White House honors for history prof

David Brion Davis has spent a lifetime studying slavery and its role in building America.

Yale University

Yale University

National Humanities Medal winner David Brion Davis taught at Yale for 31 years. View full image

Forty-seven years ago, David Brion Davis won a Pulitzer Prize for the first book of his trilogy, The Problem of Slavery. This February, he published the third one, The Problem of Slavery in the Age of Emancipation. That trilogy, 50 years in the making, is one reason why Davis was at the White House in July to receive the National Humanities Medal from President Obama.

A Sterling Professor of History Emeritus, Davis has made a career of studying and explaining the critical importance of slavery in the creation of the modern world. As his medal citation put it, he has “shed light on the contradiction of a free nation built by forced labor, and his examinations of slavery and abolitionism drive us to keep making moral progress in our time.”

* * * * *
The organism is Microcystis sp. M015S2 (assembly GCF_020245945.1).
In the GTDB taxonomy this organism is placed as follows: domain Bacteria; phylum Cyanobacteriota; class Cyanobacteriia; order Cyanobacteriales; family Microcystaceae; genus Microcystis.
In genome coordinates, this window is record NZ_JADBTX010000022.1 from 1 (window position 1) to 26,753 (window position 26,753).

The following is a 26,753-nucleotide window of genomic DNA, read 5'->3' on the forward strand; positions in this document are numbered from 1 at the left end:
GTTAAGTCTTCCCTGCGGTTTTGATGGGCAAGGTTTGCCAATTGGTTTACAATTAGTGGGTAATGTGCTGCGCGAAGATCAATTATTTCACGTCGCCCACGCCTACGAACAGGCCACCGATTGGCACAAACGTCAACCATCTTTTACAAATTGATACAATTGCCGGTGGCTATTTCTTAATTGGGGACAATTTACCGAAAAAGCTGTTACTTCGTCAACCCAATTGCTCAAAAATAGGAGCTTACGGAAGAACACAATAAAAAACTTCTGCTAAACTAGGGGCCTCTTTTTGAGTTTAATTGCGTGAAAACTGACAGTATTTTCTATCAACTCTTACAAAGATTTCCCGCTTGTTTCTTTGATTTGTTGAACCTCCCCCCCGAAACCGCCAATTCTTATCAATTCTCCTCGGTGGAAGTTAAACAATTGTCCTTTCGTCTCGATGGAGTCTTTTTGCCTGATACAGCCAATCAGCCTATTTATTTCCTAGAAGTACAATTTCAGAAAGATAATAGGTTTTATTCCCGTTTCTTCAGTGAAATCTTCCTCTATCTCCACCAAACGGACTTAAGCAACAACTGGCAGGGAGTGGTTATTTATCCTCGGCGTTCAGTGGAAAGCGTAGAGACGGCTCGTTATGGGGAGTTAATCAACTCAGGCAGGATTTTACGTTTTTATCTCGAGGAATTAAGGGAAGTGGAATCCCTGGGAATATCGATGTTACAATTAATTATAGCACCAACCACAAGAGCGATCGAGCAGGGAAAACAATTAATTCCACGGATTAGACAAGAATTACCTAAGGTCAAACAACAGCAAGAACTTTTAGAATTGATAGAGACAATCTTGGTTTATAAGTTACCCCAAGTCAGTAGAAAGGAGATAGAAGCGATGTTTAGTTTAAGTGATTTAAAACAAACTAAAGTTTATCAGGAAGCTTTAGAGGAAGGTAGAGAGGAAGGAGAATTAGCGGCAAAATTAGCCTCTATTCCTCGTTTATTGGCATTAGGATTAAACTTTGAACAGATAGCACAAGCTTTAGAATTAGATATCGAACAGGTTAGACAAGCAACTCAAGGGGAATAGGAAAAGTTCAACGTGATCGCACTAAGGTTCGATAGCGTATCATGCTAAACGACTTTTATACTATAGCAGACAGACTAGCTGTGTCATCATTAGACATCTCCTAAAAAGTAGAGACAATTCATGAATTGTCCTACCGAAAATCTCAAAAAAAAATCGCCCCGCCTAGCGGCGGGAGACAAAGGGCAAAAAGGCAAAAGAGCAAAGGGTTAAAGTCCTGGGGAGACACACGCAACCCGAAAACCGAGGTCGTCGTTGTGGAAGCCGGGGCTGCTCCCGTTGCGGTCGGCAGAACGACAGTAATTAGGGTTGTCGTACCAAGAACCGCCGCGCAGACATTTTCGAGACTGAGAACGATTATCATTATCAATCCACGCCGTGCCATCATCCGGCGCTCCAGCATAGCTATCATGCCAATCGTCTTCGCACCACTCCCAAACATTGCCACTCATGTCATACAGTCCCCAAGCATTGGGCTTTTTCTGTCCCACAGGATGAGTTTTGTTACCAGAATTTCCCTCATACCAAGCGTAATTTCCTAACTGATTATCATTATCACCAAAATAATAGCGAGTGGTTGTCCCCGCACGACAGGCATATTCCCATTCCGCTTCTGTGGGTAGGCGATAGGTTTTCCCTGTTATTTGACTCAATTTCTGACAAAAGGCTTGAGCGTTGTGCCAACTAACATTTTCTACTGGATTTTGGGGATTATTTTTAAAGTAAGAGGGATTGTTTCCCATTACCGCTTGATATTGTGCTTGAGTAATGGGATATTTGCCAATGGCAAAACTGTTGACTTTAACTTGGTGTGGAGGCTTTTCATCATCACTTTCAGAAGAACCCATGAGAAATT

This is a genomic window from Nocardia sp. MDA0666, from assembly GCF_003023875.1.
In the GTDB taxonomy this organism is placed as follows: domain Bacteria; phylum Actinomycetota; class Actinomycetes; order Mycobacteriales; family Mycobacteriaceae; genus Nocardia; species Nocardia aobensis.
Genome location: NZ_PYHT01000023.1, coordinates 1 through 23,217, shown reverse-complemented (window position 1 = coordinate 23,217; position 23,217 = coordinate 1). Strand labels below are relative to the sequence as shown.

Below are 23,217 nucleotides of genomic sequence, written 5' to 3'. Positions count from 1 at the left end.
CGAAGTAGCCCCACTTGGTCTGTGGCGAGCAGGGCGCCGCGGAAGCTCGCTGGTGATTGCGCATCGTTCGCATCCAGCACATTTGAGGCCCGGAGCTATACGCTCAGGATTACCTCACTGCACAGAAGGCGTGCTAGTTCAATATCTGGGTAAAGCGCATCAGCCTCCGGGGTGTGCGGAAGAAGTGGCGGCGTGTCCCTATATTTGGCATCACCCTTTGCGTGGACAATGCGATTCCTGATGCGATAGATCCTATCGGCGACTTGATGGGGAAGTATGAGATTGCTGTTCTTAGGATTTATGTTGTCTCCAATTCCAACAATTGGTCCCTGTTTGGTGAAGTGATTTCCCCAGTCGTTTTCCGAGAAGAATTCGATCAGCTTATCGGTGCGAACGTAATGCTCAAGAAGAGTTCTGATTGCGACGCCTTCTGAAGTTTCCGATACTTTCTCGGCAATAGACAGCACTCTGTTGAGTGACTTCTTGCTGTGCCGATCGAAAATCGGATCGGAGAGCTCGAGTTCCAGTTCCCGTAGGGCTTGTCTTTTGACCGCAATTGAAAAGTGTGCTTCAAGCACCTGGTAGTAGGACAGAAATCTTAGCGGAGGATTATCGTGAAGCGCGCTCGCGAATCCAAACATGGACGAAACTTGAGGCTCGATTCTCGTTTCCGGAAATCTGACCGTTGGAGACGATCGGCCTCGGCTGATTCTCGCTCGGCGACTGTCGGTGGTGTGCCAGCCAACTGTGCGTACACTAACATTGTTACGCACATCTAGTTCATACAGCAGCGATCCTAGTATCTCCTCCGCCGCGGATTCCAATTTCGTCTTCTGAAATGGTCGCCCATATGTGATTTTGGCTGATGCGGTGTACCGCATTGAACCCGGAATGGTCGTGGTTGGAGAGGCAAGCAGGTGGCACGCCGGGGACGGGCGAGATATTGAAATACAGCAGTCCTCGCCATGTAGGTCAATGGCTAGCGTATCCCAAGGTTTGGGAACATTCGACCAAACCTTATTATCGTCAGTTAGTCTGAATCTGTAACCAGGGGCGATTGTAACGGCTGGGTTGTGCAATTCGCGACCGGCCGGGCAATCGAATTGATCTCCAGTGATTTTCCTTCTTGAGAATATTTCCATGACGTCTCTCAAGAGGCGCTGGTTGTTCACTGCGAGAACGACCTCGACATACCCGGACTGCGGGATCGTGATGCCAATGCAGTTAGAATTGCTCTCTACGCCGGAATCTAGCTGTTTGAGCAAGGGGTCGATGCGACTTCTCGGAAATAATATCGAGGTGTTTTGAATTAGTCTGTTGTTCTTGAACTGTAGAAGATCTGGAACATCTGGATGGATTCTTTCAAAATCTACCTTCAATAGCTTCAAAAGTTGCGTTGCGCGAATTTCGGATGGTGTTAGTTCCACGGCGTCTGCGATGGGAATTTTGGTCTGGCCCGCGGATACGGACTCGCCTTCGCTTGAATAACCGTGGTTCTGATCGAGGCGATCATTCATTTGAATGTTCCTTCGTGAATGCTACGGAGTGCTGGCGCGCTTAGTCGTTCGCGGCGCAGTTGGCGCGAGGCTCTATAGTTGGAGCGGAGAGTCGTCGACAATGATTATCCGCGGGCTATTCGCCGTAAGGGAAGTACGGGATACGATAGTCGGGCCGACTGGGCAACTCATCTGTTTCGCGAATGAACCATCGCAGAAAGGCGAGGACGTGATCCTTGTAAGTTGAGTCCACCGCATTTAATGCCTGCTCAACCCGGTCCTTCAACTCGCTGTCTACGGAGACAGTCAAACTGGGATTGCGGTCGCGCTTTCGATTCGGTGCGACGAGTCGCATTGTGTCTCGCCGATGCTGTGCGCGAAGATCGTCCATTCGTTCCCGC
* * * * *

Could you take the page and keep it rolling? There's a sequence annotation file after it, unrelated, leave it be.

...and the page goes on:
Davis became interested in history, slavery, and oppression when he witnessed racial conflict while serving in the US Army during World War II. “When I was growing up, I went to five schools in four years but I never sat in a class with an African American student. But when I went to Georgia for training for the invasion of Japan, I was shocked by Jim Crow at its worst. It was my first exposure to segregation,” he recalls.

Davis, who came to Yale from Cornell in 1970 and retired in 2001, was the founding director of the university’s Gilder Lehrman Center for the Study of Slavery, Resistance, and Abolition, which opened in 1998. He says his work with the center gave him a new perspective that enabled him to finish his trilogy: “I was able to make much stronger connections between my teaching and my writing about slavery.” 

And despite the accolades for his scholarship, the 87-year-old Davis prizes most his work as a teacher. “The most memorable thing about my work was the 58 doctoral dissertations I directed, most of them from very smart Yale graduate students,” he says. “I got to have an influence on the way history is written.”

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